"Two classic books on journalism and media will be rereleased next year. Early in the year, Pantheon will publish a revised and expanded edition of Edward S. Herman and Noam Chomsky's Manufacturing Consent: The Political Economy of the Mass Media. The new version of the book explains—convincingly, in my view—how Herman and Chomsky's 'propaganda model' applies to the post­Cold War world. In the fall, the University of Illinois Press will reprint Upton Sinclair's The Brass Check. Originally self-published in 1919, the book was the first great systematic critique of the corrupt and antidemocratic nature of 'capitalist journalism.' Although it had sold more than 150,000 copies by the mid-1920s and is arguably Sinclair's second-best book after The Jungle, the book subsequently faded from view. In recent years, with the commercial assault on the autonomy of professional journalists, The Brass Check is again very relevant, even mandatory, for those looking for a historical perspective on the place of media in a democratic society."

Carolyn Kitch, assistant professor of journalism at Temple University and author of The Girl on the Magazine Cover: The Origins of Visual Stereotypes in American Mass Media (North Carolina, 2001).

"From Lara Croft to Xena to the unforgiving taskmistress on The Weakest Link, tough women populate today's entertainment media. The emergence of these intimidating female characters is the focus of Sherrie A. Inness's Tough Girls: Women Warriors and Wonder Women in Popular Culture (Pennsylvania, 1999). Inness explores whether such characters and their predecessors—the Bionic Woman and the title characters in Thelma and Louise, for instance—really represent progress in how women are portrayed in the media. The debut of the earliest television tough girls coincided with the height of the second wave of the U.S. women's rights movement. While they appeared to serve as role models, Inness writes, these women warriors 'helped to reaffirm stereotypes about the sexuality and femininity of women, attributes that worked to diminish the impact of the women's toughness.' Such mixed messages, Inness shows, continue both to confirm and to deny the impact of feminism. Some of Inness's arguments echo those of Caryl Rivers, whose Slick Spins and Fractured Facts: How Cultural Myths Distort the News (Columbia, 1996) is an insightful examination of press coverage of women, minorities, and the poor."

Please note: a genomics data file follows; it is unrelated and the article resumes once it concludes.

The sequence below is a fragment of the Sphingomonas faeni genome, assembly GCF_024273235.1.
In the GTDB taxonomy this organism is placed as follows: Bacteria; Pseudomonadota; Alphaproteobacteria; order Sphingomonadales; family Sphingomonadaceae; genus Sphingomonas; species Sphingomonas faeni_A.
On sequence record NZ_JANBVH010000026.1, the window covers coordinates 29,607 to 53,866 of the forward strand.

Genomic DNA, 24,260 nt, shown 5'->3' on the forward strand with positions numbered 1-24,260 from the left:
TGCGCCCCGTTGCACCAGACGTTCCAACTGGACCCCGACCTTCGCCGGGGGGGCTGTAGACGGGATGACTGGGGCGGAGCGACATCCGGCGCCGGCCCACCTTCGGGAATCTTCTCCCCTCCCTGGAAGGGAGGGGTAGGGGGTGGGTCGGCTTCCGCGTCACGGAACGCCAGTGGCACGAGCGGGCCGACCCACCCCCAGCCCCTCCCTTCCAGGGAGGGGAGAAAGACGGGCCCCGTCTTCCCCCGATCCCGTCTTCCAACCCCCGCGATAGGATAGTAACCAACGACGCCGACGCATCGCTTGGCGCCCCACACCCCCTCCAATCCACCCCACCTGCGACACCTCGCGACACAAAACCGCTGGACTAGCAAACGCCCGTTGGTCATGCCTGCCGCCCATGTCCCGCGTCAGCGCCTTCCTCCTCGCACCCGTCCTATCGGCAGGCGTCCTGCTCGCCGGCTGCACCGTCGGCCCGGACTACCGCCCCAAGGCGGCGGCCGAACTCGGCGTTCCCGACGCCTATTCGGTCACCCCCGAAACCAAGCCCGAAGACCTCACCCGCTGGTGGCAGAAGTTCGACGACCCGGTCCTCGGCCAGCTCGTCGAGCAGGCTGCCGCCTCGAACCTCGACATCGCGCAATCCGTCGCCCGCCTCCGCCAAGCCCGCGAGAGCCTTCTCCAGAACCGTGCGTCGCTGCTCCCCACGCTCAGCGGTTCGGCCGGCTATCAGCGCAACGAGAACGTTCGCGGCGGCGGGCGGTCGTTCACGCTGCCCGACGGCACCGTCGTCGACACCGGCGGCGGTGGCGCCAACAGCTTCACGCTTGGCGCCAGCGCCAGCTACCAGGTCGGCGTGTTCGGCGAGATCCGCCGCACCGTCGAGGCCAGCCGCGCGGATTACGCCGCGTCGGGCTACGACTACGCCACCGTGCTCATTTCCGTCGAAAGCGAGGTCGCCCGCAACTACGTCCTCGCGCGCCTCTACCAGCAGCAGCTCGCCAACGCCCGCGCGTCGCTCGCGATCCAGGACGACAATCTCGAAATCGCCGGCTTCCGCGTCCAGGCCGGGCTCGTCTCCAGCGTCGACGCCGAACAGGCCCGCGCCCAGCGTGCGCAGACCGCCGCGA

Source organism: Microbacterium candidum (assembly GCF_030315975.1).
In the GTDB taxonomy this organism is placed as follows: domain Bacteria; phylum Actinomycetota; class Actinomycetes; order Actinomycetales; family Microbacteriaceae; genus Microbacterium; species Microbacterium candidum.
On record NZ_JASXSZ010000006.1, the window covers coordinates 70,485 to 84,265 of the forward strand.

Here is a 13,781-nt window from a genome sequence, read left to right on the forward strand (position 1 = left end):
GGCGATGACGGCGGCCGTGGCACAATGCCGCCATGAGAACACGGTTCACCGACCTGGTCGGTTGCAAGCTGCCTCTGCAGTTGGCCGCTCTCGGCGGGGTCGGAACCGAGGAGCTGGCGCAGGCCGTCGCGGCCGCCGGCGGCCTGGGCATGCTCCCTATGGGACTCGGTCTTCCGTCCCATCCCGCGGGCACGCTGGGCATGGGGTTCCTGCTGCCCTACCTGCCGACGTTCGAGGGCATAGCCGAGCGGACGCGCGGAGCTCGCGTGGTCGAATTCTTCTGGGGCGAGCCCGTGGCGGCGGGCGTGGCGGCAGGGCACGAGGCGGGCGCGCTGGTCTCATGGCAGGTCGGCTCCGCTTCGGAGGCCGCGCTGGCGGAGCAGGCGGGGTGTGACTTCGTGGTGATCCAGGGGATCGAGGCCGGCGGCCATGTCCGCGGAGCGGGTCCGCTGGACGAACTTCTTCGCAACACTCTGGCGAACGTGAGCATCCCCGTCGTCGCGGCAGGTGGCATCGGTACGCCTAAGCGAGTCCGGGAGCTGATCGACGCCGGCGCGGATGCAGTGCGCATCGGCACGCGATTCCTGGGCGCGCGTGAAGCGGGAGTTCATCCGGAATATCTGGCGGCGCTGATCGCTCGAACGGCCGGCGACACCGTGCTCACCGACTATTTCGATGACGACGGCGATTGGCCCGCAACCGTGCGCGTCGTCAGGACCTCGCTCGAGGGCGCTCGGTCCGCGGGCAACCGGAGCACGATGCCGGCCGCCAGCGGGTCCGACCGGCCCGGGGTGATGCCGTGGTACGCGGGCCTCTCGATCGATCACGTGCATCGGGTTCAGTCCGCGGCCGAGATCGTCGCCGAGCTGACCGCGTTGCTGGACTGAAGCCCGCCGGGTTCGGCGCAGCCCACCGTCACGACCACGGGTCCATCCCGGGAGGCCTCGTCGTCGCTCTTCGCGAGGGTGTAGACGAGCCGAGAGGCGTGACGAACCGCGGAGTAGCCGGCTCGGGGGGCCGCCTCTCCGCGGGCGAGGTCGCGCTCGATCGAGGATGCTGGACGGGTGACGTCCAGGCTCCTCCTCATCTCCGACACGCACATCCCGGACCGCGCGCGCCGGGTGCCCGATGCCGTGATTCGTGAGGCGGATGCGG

John V. Pavlik, professor of journalism and director of the Center for New Media at Columbia University's Graduate School of Journalism and author of Journalism and New Media (Columbia, 2001).

"Multimedia: From Wagner to Virtual Reality (Norton, 2001), co-edited by Randall Packer and Ken Jordan with a foreword by William Gibson, is a compendium of classic writing about information technology and its role in society. Drawing from the work of a remarkably diverse group of writers, including Norbert Weiner, John Cage, William Burroughs, Lynn Hershman, Tim Berners-Lee, and Vannevar Bush, the editors explore five aspects of new media: integration, interactivity, hypermedia, immersion, and narrativity. They have made some inspired choices. The section on integration, for example, opens with an excerpt from Richard Wagner's 1849 treatise 'Outlines of the Artwork of the Future,' in which the composer predicted that the separate branches of art—music, architecture, painting, poetry, dance—would reach new poetic heights when woven together in drama. In many ways, this integration is what new media are all about."

Andrew Hearst